- Slides: 12
Early Childhood Development
Investing In America’s Children • Investing in America’s children is an investment in America’s future • Supplying early childhood development programs can help break the cycle of poverty • Parents need access to reliable child care in order to work • We focus our efforts on quality early education and child care
Early Childhood Development Research shows that children who participated in a quality program during their preschool years are better prepared to learn, have higher self-esteem, and more developed social skills when they start kindergarten.
Head Start Federally funded program, provides comprehensive child development services to disadvantaged preschool children (ages 3 -6) and their families. These services include: School readiness and cognitive development services Frequent medical screening, immunizations, and dental services o Healthy nutritional assistance o Referral services for a range of individual child and family needs o An opportunity for parents to participate in school decisionmaking o o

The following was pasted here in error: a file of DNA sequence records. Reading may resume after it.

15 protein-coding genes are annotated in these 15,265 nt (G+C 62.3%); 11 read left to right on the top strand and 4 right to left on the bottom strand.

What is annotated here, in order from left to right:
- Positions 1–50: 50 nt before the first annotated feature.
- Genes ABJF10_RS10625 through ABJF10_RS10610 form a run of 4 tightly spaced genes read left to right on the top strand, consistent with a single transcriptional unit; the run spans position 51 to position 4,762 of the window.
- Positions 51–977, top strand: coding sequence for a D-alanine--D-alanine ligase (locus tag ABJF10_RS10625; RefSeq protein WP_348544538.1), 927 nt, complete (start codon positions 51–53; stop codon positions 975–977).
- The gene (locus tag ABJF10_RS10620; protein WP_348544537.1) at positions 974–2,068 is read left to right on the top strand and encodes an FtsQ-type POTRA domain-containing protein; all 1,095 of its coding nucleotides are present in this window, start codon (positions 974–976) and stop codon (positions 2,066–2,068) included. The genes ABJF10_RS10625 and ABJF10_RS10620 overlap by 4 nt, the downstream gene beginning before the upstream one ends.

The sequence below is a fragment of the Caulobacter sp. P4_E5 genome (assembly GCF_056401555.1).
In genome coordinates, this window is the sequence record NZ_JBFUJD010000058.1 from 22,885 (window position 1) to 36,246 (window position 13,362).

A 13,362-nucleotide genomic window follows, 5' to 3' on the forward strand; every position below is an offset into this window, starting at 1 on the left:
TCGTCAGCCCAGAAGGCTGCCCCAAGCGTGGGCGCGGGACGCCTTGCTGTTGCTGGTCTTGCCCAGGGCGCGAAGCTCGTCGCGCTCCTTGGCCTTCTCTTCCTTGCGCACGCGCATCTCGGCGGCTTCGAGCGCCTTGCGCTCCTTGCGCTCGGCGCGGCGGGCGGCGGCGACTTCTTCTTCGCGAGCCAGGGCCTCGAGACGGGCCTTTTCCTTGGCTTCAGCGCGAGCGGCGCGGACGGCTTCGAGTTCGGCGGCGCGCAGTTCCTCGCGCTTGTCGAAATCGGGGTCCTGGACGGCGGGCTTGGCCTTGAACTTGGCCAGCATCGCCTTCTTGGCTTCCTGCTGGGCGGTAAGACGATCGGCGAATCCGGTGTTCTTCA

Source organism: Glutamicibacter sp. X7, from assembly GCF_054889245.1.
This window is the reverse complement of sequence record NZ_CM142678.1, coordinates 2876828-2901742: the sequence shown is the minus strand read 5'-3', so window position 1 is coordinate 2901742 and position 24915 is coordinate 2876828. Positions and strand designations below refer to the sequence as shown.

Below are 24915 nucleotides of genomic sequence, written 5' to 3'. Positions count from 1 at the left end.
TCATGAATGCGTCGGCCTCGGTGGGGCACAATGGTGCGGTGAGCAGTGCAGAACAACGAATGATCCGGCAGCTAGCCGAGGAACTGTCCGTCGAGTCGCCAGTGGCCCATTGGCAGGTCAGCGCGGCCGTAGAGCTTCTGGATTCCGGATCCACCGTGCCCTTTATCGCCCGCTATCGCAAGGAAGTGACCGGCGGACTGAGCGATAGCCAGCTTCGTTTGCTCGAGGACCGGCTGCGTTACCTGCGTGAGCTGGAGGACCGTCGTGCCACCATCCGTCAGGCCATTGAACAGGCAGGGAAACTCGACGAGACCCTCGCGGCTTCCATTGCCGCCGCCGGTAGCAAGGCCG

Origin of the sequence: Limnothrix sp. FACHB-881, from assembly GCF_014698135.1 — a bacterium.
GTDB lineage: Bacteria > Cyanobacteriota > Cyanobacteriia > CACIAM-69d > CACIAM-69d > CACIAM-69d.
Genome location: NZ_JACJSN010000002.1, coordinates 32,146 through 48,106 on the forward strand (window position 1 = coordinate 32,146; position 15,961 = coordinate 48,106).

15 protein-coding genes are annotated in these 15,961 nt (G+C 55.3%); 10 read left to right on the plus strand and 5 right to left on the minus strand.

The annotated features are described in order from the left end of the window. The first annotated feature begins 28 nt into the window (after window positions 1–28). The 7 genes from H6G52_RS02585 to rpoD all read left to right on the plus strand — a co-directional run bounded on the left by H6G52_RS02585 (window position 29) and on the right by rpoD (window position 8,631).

Early Head Start Federally funded program with a mission to promote healthy prenatal outcomes for pregnant women, enhance the development of children ages 3 and under, and promotes healthy family functioning. These services include: Quality early education both in and out of the home Parenting education Comprehensive health and mental health services, including services to women before, during, and after pregnancy o Nutrition education o Family support services o o o
Child Care Affordable and quality child care is crucial to parent’s productivity at work and children’s intellectual development Vital for working families, especially low-income families who want to move out of poverty But, the cost of child care is often too expensive for low income and moderate-income working families Funding for the Child Care and Development Block Grant (CCDBG) comes from three sources: 1. CCDBG funding is included at a mandatory level specified in the welfare law 2. Congress annually appropriates a discretionary amount 3. States may choose to use part of their federal welfare block grant. The amount varies from year to year and has decreased dramatically because of states’ fiscal crises.